The leaders of China and the United States met in Buenos Aires on December 1. Wang Yi, China’s state councilor and foreign minister, said that the Chinese and US leaders reached consensus to stop imposing new tariffs. Wang Shouwen, China’s vice commerce minister and deputy international trade representative, gave more details about the consensus reached by China and the US on trade at the G20: 1) the US’s tariffs on US$200bn worth of Chinese products will remain at 10% after January 1, 2019; 2) both parties decided not to impose new tariffs on other products; and 3) for the 25% tariffs currently in place, China and the US will step up negotiations in the direction of cancelling them.
The White House said in a statement that: 1) President Trump has agreed to leave the tariffs on US$200bn worth of Chinese products at the 10% rate on January 1, 2019, and not raise them to 25% at this time. 2) China will agree to purchase a not yet agreed upon, but very substantial, amount of agricultural, energy, industrial, and other products from the US to reduce the trade imbalance between the two countries, and has agreed to start purchasing agricultural products from US farmers immediately. 3) President Trump and President Xi have agreed to immediately begin negotiations on structural changes with respect to forced technology transfer, intellectual property protection, non-tariff barriers, cyber intrusions and cyber theft, services and agriculture. Both parties agree that they will endeavor to have this transaction completed within the next 90 days. If the parties are unable to reach an agreement at the end of this period of time, the 10% tariffs will be raised to 25%.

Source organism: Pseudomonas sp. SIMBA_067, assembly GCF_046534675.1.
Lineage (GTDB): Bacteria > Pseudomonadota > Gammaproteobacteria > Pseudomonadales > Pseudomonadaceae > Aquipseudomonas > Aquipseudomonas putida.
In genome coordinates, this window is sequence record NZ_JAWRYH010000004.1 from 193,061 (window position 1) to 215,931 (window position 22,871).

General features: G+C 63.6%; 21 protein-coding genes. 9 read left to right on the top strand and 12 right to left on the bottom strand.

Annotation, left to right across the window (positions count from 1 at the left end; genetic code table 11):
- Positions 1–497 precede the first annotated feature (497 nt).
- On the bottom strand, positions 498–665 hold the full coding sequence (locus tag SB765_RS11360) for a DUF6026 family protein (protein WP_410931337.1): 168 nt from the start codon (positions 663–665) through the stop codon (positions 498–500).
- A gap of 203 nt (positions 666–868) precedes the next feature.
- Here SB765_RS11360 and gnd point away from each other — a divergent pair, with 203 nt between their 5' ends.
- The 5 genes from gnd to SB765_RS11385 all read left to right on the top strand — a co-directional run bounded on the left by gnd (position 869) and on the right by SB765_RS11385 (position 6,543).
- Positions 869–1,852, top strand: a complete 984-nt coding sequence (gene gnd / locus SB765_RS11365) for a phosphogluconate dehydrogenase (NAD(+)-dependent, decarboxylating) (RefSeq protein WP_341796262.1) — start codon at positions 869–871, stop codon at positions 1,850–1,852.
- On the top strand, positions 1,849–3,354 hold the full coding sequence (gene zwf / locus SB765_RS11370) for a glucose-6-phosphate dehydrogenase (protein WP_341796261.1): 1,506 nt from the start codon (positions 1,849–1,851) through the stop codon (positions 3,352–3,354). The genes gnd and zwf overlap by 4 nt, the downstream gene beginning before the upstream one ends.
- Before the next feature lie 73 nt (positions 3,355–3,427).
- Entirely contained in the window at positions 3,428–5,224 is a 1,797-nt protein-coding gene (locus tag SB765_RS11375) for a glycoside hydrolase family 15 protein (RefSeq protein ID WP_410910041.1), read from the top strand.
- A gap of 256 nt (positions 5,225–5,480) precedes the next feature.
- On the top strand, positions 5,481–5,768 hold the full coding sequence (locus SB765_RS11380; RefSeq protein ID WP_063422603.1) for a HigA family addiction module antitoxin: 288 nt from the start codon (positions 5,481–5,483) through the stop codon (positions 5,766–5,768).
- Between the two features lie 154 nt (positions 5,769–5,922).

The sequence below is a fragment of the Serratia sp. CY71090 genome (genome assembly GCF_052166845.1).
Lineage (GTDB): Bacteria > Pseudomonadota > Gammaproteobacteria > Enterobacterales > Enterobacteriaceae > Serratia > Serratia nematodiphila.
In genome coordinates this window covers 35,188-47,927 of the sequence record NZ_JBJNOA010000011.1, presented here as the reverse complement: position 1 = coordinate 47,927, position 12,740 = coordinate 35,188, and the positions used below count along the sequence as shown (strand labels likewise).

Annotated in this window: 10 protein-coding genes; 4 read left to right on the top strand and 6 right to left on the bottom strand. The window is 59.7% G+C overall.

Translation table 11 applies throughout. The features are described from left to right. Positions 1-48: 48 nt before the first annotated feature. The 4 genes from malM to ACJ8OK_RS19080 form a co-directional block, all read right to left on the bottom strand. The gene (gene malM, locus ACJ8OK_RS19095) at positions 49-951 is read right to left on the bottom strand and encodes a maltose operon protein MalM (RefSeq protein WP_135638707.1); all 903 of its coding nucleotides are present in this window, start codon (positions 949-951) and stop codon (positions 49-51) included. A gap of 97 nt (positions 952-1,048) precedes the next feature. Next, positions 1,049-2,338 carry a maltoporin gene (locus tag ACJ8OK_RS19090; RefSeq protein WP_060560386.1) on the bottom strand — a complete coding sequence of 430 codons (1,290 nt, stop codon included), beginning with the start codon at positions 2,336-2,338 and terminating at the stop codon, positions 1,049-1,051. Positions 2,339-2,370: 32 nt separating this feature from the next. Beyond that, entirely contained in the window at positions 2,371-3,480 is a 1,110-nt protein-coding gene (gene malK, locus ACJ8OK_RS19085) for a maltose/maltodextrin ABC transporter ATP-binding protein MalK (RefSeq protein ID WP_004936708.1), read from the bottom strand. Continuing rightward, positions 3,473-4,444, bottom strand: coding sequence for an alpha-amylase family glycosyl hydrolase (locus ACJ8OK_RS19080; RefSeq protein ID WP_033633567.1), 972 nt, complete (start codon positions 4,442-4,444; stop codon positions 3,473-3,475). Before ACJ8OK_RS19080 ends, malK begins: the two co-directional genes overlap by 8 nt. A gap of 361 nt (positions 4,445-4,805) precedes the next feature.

The risk of a sharp decline in China’s exports to the US in early 2019 is eased. If the US raises its tariffs on US$200bn of Chinese goods from 10% to 25% as originally planned, the impact on China’s exports to the US would be similar to those from the already imposed 25% tariffs on US$50bn of goods and 10% tariffs on US$200bn of goods. US imports of Chinese goods on the US$50bn tariff list already declined 17.1% YoY in September, while imports of goods on the US$200bn tariff list still increased 20.7% YoY in the month. If the tariffs on the US$200bn of goods are left at 10% or even cancelled, the risk of a sharp slowdown in China’s exports to the US should be eased.
The risk is reduced or delayed for industries that may be significantly impacted by US tariffs on US$200bn of Chinese goods, such as furniture, electronics and machinery. Having classified US imports from China according to China’s industrial classification, we found that the tariffs on US$50bn of goods only cover a few industries such as general equipment, special equipment, transportation equipment, while the tariffs on US$200bn of goods cover more and broader industries. If the tariffs on US$200bn of goods are raised to 25%, we estimate more than half of China’s manufacturing industries would see the average tariff rate on their exports to the US rise by more than 10ppt. Taking into account the US’s share in China’s exports and the export dependence of China’s industries, we found that the furniture, electronics and machinery industries are more affected by the tariffs on US$200bn of goods. If the tariffs are not further raised, the potential impact on these industries will be significantly reduced or delayed.